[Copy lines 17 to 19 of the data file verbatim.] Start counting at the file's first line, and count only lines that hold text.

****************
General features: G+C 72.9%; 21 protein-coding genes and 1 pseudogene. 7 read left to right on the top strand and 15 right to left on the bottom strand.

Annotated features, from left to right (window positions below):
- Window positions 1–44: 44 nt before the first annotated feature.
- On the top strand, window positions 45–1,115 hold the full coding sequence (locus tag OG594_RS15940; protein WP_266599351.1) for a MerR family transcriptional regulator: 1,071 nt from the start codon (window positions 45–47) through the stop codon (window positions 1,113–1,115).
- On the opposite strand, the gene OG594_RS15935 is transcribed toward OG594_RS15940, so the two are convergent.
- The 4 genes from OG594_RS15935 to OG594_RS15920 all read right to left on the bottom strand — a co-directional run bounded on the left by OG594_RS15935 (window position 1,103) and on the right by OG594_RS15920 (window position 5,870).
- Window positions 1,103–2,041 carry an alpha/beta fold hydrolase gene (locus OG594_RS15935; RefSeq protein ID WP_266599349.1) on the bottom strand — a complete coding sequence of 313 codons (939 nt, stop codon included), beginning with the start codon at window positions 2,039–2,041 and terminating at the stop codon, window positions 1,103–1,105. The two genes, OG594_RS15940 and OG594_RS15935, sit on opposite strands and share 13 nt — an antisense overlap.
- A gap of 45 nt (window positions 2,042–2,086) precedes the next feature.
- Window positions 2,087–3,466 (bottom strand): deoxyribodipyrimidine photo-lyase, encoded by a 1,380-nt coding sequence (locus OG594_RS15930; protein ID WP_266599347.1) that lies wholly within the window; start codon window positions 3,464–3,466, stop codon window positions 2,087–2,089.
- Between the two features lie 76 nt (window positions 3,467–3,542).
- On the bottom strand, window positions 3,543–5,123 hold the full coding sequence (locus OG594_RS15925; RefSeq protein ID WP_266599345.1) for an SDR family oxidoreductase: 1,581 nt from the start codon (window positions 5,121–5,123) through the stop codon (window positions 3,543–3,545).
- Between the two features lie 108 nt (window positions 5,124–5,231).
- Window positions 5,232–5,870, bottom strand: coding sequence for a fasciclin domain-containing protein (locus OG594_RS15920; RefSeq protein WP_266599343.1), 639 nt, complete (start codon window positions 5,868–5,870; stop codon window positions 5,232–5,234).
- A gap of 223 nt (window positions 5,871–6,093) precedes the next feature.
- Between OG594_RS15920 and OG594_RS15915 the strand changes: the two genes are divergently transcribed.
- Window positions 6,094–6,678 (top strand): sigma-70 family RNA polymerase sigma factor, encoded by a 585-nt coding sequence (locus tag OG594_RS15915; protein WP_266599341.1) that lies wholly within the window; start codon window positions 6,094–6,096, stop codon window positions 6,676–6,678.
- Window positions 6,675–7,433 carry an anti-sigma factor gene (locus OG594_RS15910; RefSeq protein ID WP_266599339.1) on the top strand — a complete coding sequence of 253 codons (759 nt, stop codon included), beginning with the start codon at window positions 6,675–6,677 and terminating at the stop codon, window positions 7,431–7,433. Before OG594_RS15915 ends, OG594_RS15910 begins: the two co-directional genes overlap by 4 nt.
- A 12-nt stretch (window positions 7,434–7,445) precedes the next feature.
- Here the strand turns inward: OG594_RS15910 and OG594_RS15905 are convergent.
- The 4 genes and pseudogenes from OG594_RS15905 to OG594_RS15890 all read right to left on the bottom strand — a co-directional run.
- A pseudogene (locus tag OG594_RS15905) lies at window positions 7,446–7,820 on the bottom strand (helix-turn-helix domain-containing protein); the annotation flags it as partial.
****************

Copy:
- Window positions 6,675–7,433 carry an anti-sigma factor gene (locus OG594_RS15910; RefSeq protein ID WP_266599339.1) on the top strand — a complete coding sequence of 253 codons (759 nt, stop codon included), beginning with the start codon at window positions 6,675–6,677 and terminating at the stop codon, window positions 7,431–7,433. Before OG594_RS15915 ends, OG594_RS15910 begins: the two co-directional genes overlap by 4 nt.
- A 12-nt stretch (window positions 7,434–7,445) precedes the next feature.
- Here the strand turns inward: OG594_RS15910 and OG594_RS15905 are convergent.